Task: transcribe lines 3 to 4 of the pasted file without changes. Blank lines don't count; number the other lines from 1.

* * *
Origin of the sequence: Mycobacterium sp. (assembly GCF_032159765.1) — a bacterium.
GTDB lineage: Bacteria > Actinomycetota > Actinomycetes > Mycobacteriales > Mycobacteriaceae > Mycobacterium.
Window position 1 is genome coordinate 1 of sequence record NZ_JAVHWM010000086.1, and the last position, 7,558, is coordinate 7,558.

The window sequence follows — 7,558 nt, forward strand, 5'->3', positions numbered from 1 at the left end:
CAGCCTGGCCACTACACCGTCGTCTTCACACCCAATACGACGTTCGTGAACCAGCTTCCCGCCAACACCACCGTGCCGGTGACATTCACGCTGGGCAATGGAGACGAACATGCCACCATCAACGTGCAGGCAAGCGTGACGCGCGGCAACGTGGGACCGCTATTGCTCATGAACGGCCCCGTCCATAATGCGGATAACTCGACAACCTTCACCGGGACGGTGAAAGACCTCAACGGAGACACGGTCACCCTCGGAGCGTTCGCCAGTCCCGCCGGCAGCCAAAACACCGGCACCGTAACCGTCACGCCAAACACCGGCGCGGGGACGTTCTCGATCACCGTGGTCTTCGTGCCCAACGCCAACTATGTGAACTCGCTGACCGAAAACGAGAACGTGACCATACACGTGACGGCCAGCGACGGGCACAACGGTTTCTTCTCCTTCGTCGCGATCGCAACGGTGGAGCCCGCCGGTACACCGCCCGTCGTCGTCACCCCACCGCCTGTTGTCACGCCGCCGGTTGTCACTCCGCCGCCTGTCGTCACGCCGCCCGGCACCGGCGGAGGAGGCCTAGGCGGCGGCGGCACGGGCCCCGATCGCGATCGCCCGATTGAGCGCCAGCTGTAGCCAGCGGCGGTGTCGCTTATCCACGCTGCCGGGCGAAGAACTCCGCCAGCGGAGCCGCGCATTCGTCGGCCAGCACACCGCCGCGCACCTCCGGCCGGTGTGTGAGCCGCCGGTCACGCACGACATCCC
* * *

Window position 1 is genome coordinate 1 of sequence record NZ_JAVHWM010000086.1, and the last position, 7,558, is coordinate 7,558.

The window sequence follows — 7,558 nt, forward strand, 5'->3', positions numbered from 1 at the left end: